by Daniel Lattier
The common narrative we hear today is that the world is becoming increasingly secularized, and that traditional religion is becoming a relic of the past. But there’s a counter-narrative that’s gaining currency, namely, that secularism is in crisis, and that the world is on the cusp of becoming more religious.
The spiritual head of the Eastern Orthodox Church—Patriarch Bartholomew I—recently gave voice to this counter-narrative at an international peace conference held in Cairo. There he said:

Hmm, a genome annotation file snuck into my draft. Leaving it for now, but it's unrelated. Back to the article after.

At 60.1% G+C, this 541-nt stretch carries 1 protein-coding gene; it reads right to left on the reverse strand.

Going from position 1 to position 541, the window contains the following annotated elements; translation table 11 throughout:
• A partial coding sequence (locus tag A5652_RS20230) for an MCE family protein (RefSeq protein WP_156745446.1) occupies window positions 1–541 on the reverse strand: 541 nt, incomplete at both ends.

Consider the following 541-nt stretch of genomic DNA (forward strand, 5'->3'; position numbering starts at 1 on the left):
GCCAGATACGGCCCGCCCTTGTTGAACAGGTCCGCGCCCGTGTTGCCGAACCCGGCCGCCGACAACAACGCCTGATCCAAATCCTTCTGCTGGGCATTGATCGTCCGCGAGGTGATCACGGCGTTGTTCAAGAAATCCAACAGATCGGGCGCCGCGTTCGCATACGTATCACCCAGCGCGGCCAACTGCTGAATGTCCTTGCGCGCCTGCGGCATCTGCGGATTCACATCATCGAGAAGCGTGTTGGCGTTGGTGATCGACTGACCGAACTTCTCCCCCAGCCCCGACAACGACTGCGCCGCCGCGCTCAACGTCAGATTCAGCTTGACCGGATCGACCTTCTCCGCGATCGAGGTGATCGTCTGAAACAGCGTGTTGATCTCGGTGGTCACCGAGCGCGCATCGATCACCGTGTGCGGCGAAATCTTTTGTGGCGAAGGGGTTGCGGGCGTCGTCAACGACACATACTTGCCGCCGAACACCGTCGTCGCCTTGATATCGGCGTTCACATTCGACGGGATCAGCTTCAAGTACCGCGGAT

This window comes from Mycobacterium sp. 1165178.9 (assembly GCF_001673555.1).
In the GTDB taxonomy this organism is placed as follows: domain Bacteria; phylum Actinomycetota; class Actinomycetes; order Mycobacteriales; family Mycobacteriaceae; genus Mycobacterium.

“Paradoxically, instead of the modernistic expectation of a ‘post-religious secular age,’ our epoch is in fact becoming a ‘post-secular period’ or even one of ‘religious explosion.’ Religion appears as a central dimension of human life, both at the personal and social levels. It claims a public role, and it participates in all central contemporary discourses.”
Bartholomew then identified several reasons why secular modernity has been unsuccessful in its attempt to rid itself of religion.